NEVER. 

I have been involved in, and seen, many debates take place on the social media platform over spiritual matters, Obama, gay marriage etc. Not once has anything I have said changed anyone's mind...nor have they changed mine. Save your breath. They aren't going to agree with you even if you post a hundred well-documented websites as your "proof" or quote a hundred verses from scripture. When people are set in their opinions, you can argue till you're blue in the face, and if you are like me, the only result is you will walk away irritated at someone else's "stupidity." 

Don't argue over social media. It does nothing. 

If you don't like the current political administration, hey, I get it. I'm disappointed too. But be careful what you post. Don't keep sharing pictures bashing Obama and his family--especially when those pictures are from groups like "A monkey is smarter than Obama" or "Like if Obama is the worst president ever." 

Really? 

Hey, I don't agree with him. I don't like him. But I don't think we need to be sharing things from groups who refuse to be respectful. He's our President. He was placed there by God. I didn't and won't vote for him, but let's not share hatred. Facebook isn't going to change policy. It isn't going to impact the world. Prayer changes things. Logging off social media and actually getting involved in politics changes things. 

I've shared my political thoughts when it involved the military, but at every turn I've tried to be respectful. If I haven't, let me know! I want to avoid showing you MY social media cleavage. (I'll just invite you over for dinner and share it face-to-face.)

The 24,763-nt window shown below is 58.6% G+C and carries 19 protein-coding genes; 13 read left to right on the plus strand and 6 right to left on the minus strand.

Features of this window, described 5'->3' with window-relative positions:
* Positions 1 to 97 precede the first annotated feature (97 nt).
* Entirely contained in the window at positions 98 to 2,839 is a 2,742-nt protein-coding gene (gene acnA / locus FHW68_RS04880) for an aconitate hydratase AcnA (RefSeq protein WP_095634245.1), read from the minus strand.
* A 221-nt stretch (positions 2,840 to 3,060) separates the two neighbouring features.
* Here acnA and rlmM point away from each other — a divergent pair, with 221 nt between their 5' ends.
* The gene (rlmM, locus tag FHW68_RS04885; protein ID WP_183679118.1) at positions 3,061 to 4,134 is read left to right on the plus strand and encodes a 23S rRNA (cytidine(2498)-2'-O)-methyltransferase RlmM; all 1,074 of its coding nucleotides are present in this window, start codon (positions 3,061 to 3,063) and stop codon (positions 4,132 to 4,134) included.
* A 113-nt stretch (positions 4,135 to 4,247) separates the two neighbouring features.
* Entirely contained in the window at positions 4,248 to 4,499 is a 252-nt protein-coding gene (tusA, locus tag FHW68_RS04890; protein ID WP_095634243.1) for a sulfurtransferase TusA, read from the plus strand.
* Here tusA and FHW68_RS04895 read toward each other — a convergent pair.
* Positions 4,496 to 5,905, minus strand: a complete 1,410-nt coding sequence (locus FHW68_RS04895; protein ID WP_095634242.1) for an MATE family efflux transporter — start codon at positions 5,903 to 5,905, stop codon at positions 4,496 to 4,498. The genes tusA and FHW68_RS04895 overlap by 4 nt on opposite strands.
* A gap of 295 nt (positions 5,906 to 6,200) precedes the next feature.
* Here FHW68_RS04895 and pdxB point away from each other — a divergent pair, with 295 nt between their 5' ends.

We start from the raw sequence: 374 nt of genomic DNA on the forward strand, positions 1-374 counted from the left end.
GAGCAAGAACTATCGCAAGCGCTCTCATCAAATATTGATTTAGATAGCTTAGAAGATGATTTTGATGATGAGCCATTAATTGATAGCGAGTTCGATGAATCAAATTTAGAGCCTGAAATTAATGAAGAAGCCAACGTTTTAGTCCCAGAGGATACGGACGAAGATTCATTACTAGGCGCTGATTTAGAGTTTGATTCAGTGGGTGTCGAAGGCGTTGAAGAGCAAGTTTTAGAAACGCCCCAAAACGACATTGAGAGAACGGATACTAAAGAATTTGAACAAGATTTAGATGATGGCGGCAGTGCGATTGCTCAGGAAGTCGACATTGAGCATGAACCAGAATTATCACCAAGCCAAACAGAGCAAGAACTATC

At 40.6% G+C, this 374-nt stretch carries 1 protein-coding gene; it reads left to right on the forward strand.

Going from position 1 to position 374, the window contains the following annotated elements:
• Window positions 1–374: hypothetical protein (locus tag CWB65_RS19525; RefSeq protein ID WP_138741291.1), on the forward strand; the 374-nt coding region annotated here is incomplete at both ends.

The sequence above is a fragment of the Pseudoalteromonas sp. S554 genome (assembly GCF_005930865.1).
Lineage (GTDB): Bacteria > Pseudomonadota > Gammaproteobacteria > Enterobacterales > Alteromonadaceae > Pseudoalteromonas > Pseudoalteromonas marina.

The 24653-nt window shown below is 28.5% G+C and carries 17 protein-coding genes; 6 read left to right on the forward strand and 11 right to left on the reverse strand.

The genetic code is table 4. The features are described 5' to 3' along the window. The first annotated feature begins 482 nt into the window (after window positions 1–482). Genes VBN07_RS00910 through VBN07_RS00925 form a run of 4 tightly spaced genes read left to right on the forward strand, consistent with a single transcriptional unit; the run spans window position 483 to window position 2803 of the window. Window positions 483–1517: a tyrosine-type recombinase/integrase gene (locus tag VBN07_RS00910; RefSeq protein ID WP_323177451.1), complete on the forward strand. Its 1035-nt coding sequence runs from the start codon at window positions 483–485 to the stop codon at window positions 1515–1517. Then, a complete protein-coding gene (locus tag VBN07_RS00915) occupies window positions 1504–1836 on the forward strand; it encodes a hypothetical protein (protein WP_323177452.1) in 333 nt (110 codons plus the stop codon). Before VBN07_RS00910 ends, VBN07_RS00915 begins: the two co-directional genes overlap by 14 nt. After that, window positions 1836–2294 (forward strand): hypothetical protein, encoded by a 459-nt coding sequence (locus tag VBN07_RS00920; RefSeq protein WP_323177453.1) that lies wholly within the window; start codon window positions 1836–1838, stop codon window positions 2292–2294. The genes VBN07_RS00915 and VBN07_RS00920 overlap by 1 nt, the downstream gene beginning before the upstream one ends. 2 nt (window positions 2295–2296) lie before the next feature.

If you want to post a picture you think describes your feelings perfectly, try saving it to your phone or computer and then posting it on your own page...don't just share from a group page that may be promoting hateful things. Be careful what you publicly "endorse" online. 

Facebook, Twitter, Instagram, Pinterest, Keek, Vine......there a dozen social sites now. For the love of your witness, be cautious what you post. One of my favorite quotes on facebook is "Don't judge me." I'm sorry, but here's the fact: if you post your opinion online for hundreds (and potentially thousands) of people to see, you open yourself up to scrutiny and you INVITE people to draw judgements about you and your family. 

If you bash your husband's character over media, don't expect people to respect him. If you complain about his job, don't be surprised if his boss finds your postings and skips over your husband for promotions or weekends off. If you constantly gripe about your own job online, don't cry when you are let go in a tough economy when cuts are needed. If you don't want people to think of you as a complainer, don't make every post sound like you are whining about life.

Social media is a wonderful tool--as long as we use it as such.  We need to be cautious what we post so we don't reveal inappropriate parts of ourselves that should be reserved for intimate conversations and confessions with friends, our spouses, and family over cups of coffee in the safety of our homes. 

I'm not sorry if you disagree with me. I'm really not. And if you catch me becoming a whiny person who shares hateful things, PLEASE, privately message me and call me on it. 

Let's cover our social cleavage. NOBODY wants to see it. 

Thanks. 



P.S. And those groups that say "let's see if Jesus can get 1,000,000 likes....." 

just think about it and answer this question honestly: when has Jesus EVER needed social media to "like" Him? There are people being tortured and DYING for their faith because they love our Lord. I don't think a quick click on Facebook is going to help them or show your undying dedication. True love and devotion isn't measured in what you post online....it is measured in how you LIVE. 



2 comments:

A Wife and her Carpenter said...

AMEN!!!! Thank you for this post.

Talkin' Texan said...

(LIKE) haha

I agree. I'm so sick of FB I could puke! Oh wait! Did I just show something? ;)
And you were nicer than I might have been. Cleavage? I think it's closer to...well...to put it nicely, "plumber's behind."
I still look at Facebook ever now and then just to see if some of my friends or family actually post something real...other than something that someone else has already posted. I whiz through a bunch of junk posts, and then move on. What a way to wast a few minutes of my life.